Web of financial secrecy: Britain, satellites dominate tax haven rating

Published on Russia Today RT, Nov 8, 2013.

The UK is “by far the most important” player on the global financial secrecy market. While only ranked 21 on the Tax Justice Network index, the aggregated web of jurisdictions around the world makes Britain the top router of global financial secrets … //

… Overall Tax Justice Network ranked 82 global financial jurisdictions, 10 of which are directly connected to UK, whose head of state is the British queen. They include places like the fourth-ranked Cayman Islands, fourteenth-ranked Bermuda and the British Virgin Islands ranked 20th.   

According to the financial secrecy watchdog, up to US$32 trillion is sitting in offshore zones where it is either untaxed or slightly taxed.

“Rolling back the secrecy that shrouds up to $32 trillion in offshore financial assets remains one of the great challenges of the 21st century,” Christensen said in a statement

The report believes that offshore zones have cost African countries over $1 trillion since the 1970s of which $640 billion came from 16 Commonwealth countries.

“These losses dwarf the external debts of ‘just’ $190 billion for the 33 countries, meaning that Africa is a major net creditor to the world, contrary to what is widely believed,” the letter said.

“The yawning gap between fact and fiction in the fight over global financial transparency is only just starting to shrink. Important shifts – such as the European Union’s decision to curb one important aspect of banking secrecy from 2015 – mask waning momentum for other urgent changes elsewhere,” Markus Meinzer, lead researcher for the Financial Secrecy Index said.

The ranking was calculated by combining a secrecy weighting scale, that factors in components such as banking secrecy and anti-money laundering regulation, with the jurisdiction’s share of services of the world’s total.

The three highest ranking countries on 2012 financial secrecy index are Switzerland, Luxembourg and Hong Kong.

Switzerland, the “grandfather of the world’s tax havens”, accounts for just fewer than 5 percent of the global market share of offshore financial services.

Last year the country managed about a quarter of the world’s total assets or approximately $2.8 trillion, according to the   Swiss Bankers’ Association.

“Switzerland has also been playing the spoiler, striving to block or derail emerging international transparency initiatives,” the watchdog said on its website.

Luxemburg, a tiny EU nation, has also been accused of undermining transparency efforts, when it was placed second on the index.

“Outside what might traditionally be regarded as the financial sector, it also runs a lucrative line in hosting holding companies of transnational corporations, principally to help them avoid (and evade) tax. It is also strenuously seeking to build up an industry based on Islamic finance, and in October 2012 achieved a further fillip when a group of major Chinese banks said they were departing the (very lightly regulated) London markets in favor of the even less regulated Luxembourg,” the country profile reads.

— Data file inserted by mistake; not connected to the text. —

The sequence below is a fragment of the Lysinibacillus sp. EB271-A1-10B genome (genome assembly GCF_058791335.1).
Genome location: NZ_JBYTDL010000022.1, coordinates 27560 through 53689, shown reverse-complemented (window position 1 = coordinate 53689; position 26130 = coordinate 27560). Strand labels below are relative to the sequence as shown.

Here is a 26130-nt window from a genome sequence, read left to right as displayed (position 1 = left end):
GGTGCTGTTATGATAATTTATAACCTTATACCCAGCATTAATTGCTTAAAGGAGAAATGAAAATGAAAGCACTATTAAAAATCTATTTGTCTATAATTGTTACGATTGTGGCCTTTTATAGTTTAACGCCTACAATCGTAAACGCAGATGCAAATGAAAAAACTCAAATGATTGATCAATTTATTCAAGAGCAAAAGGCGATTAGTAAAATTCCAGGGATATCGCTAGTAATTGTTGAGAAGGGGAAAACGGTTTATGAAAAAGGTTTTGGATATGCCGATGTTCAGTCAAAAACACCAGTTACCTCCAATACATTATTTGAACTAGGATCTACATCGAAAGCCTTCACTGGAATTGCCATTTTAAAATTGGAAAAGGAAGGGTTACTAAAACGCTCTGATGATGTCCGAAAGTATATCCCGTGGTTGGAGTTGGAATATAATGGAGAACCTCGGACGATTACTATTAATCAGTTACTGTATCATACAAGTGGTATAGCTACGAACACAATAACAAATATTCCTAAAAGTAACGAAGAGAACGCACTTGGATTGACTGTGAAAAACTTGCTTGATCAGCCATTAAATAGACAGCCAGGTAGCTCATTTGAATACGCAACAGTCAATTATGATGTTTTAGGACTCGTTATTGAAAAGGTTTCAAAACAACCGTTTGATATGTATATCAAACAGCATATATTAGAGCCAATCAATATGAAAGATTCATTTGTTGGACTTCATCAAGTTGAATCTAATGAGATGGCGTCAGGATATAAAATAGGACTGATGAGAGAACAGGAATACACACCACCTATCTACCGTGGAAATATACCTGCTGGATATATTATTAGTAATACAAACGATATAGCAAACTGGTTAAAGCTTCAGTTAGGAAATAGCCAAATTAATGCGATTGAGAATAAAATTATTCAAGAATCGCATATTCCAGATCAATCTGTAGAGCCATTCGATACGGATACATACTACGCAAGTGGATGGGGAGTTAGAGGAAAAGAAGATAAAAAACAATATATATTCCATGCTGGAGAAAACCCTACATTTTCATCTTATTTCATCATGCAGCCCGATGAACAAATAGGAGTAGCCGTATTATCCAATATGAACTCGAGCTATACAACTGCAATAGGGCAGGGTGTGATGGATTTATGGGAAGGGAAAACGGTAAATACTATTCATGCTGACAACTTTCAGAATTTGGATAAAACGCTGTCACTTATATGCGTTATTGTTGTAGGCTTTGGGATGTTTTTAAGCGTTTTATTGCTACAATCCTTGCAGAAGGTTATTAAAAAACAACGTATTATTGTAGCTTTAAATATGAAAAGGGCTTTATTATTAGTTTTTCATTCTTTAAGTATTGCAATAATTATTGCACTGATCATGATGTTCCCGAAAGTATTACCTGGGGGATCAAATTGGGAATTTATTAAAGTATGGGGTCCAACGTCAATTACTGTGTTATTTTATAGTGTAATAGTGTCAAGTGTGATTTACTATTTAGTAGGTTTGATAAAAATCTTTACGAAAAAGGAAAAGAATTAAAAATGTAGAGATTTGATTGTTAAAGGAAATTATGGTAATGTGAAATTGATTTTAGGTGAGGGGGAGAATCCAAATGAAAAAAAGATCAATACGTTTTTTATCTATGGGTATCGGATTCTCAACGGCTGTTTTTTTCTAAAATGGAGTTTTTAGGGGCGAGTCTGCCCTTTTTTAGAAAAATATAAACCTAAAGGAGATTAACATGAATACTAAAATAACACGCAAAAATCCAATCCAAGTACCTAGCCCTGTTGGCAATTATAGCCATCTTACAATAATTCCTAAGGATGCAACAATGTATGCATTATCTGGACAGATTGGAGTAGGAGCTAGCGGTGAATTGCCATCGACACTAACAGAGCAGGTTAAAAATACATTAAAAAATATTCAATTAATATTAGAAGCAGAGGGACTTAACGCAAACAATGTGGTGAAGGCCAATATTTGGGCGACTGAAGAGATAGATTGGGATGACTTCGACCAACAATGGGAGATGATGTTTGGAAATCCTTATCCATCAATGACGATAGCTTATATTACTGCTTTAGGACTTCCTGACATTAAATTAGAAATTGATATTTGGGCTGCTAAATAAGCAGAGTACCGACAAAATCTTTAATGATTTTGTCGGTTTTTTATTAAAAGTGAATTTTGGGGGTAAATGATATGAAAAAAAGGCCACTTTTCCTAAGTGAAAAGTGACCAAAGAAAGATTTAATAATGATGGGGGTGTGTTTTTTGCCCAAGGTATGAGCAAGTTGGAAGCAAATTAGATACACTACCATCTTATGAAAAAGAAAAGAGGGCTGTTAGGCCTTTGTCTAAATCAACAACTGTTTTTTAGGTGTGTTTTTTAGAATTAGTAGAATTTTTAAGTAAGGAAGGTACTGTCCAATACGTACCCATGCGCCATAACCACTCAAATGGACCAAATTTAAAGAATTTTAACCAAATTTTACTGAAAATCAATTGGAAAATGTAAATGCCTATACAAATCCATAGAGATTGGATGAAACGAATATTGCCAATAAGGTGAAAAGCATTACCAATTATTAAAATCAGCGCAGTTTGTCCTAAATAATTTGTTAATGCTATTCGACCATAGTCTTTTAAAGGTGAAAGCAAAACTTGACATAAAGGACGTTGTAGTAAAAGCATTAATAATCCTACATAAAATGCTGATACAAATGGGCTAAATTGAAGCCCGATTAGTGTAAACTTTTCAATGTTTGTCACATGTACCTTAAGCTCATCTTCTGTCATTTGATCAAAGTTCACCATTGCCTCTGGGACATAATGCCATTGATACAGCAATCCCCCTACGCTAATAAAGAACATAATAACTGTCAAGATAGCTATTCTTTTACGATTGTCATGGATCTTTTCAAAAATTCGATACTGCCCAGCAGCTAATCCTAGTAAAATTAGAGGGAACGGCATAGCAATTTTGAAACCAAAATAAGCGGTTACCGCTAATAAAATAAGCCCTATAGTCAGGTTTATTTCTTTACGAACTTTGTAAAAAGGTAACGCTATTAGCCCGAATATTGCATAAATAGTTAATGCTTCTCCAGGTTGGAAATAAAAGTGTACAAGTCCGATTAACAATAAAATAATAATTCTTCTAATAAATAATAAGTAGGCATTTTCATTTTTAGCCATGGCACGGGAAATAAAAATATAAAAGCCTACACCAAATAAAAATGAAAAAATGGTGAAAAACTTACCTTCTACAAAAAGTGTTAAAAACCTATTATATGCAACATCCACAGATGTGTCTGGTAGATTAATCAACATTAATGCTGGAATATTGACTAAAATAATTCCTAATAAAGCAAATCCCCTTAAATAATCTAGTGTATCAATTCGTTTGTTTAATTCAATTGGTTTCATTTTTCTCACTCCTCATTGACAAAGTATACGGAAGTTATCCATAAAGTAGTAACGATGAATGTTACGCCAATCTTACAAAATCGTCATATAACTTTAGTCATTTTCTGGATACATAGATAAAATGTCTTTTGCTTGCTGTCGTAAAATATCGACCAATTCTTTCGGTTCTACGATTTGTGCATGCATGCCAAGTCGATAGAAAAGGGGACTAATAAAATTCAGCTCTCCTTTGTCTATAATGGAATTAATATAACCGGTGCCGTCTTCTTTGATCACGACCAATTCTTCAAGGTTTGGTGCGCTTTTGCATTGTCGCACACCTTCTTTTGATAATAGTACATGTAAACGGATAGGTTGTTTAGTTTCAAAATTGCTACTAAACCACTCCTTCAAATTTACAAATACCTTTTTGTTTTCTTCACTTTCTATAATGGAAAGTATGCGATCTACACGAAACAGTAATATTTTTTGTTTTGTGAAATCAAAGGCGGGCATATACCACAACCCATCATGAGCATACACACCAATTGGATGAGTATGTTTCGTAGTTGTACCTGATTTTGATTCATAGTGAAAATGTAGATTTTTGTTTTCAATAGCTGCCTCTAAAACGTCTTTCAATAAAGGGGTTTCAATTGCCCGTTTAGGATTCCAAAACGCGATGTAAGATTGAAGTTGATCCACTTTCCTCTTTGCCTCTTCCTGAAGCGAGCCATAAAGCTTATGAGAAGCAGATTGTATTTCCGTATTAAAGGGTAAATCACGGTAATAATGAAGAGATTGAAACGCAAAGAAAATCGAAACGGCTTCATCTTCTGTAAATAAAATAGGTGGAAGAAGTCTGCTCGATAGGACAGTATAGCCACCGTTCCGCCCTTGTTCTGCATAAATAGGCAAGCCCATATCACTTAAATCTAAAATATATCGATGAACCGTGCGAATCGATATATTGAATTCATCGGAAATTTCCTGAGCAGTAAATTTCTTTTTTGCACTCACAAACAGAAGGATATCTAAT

Hong Kong has been ranked third for the rapid growth of offshore industries in Asia that expanded with the overall economic growth on the continent. One of two Chinese Special Administrative Regions, the island accounts for over 4 percent of the global market share for offshore financial services and is the “fastest growing secrecy jurisdictions or tax havens today.”

“Our Index shows that too many jurisdictions still help tax evaders hide their identities and assets behind shells and smokescreens,” Moran Harari, researcher for the Financial Secrecy Index said.

“Without public disclosure of the beneficial owners of these assets, and the automatic exchange of information between   jurisdictions to provide the information that law enforcement and tax authorities need, it will be impossible to tackle some of the world’s most pressing problems.”
(full text).


Tax Justice Network TJN on en.wikipedia is a coalition of researchers and activists with a shared concern about what they argue are the harmful impacts of tax avoidance, tax competition and tax havens, which “corrupt national tax regimes and onshore regulation, and distort markets by rewarding economic free-riders and mis-directing investment.” The use of “justice” in the name illustrates its philosophies towards taxation, including a belief that taxes can be a tool for social justice …;
… including Philosophy, See also and External Links;

Overall Tax Justice Network on Google News-search.

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